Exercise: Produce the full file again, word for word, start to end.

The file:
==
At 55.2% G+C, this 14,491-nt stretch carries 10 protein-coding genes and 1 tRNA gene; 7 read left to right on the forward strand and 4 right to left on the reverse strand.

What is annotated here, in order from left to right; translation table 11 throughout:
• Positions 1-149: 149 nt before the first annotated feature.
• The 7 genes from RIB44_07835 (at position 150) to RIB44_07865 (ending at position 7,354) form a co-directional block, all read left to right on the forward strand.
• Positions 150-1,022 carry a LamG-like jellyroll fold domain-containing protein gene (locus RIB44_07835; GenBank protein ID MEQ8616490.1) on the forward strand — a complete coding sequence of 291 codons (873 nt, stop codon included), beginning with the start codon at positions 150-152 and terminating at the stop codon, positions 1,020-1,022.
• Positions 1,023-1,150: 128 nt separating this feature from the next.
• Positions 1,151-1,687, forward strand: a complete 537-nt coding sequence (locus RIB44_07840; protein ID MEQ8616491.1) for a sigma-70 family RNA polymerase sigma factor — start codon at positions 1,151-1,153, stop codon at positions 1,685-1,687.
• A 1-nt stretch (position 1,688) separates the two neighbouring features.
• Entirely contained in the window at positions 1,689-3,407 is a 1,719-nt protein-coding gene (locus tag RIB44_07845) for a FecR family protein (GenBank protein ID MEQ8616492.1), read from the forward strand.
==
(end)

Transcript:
At 55.2% G+C, this 14,491-nt stretch carries 10 protein-coding genes and 1 tRNA gene; 7 read left to right on the forward strand and 4 right to left on the reverse strand.

What is annotated here, in order from left to right; translation table 11 throughout:
• Positions 1-149: 149 nt before the first annotated feature.
• The 7 genes from RIB44_07835 (at position 150) to RIB44_07865 (ending at position 7,354) form a co-directional block, all read left to right on the forward strand.
• Positions 150-1,022 carry a LamG-like jellyroll fold domain-containing protein gene (locus RIB44_07835; GenBank protein ID MEQ8616490.1) on the forward strand — a complete coding sequence of 291 codons (873 nt, stop codon included), beginning with the start codon at positions 150-152 and terminating at the stop codon, positions 1,020-1,022.
• Positions 1,023-1,150: 128 nt separating this feature from the next.
• Positions 1,151-1,687, forward strand: a complete 537-nt coding sequence (locus RIB44_07840; protein ID MEQ8616491.1) for a sigma-70 family RNA polymerase sigma factor — start codon at positions 1,151-1,153, stop codon at positions 1,685-1,687.
• A 1-nt stretch (position 1,688) separates the two neighbouring features.
• Entirely contained in the window at positions 1,689-3,407 is a 1,719-nt protein-coding gene (locus tag RIB44_07845) for a FecR family protein (GenBank protein ID MEQ8616492.1), read from the forward strand.